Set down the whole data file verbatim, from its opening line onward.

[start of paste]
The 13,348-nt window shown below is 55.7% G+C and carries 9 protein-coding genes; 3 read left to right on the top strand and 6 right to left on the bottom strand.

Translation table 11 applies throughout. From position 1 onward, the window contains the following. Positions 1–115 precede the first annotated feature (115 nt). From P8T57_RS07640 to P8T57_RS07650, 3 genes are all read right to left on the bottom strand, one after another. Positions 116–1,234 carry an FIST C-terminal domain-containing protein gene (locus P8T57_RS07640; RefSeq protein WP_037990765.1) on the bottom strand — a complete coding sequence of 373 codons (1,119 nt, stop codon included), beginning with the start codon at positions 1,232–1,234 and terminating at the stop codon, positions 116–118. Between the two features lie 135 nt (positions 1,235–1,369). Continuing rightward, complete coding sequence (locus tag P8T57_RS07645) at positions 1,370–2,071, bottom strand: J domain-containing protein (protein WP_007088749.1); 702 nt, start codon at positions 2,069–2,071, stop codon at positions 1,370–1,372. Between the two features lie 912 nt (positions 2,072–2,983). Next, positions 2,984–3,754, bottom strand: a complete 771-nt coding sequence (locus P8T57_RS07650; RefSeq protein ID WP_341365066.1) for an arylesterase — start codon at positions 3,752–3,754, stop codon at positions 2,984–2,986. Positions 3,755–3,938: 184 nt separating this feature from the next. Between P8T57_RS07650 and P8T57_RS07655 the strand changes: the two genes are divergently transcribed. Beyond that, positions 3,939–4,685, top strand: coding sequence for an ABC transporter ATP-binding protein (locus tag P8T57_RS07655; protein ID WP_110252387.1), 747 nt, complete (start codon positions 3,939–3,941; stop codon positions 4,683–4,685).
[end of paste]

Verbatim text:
The 13,348-nt window shown below is 55.7% G+C and carries 9 protein-coding genes; 3 read left to right on the top strand and 6 right to left on the bottom strand.

Translation table 11 applies throughout. From position 1 onward, the window contains the following. Positions 1–115 precede the first annotated feature (115 nt). From P8T57_RS07640 to P8T57_RS07650, 3 genes are all read right to left on the bottom strand, one after another. Positions 116–1,234 carry an FIST C-terminal domain-containing protein gene (locus P8T57_RS07640; RefSeq protein WP_037990765.1) on the bottom strand — a complete coding sequence of 373 codons (1,119 nt, stop codon included), beginning with the start codon at positions 1,232–1,234 and terminating at the stop codon, positions 116–118. Between the two features lie 135 nt (positions 1,235–1,369). Continuing rightward, complete coding sequence (locus tag P8T57_RS07645) at positions 1,370–2,071, bottom strand: J domain-containing protein (protein WP_007088749.1); 702 nt, start codon at positions 2,069–2,071, stop codon at positions 1,370–1,372. Between the two features lie 912 nt (positions 2,072–2,983). Next, positions 2,984–3,754, bottom strand: a complete 771-nt coding sequence (locus P8T57_RS07650; RefSeq protein ID WP_341365066.1) for an arylesterase — start codon at positions 3,752–3,754, stop codon at positions 2,984–2,986. Positions 3,755–3,938: 184 nt separating this feature from the next. Between P8T57_RS07650 and P8T57_RS07655 the strand changes: the two genes are divergently transcribed. Beyond that, positions 3,939–4,685, top strand: coding sequence for an ABC transporter ATP-binding protein (locus tag P8T57_RS07655; protein ID WP_110252387.1), 747 nt, complete (start codon positions 3,939–3,941; stop codon positions 4,683–4,685).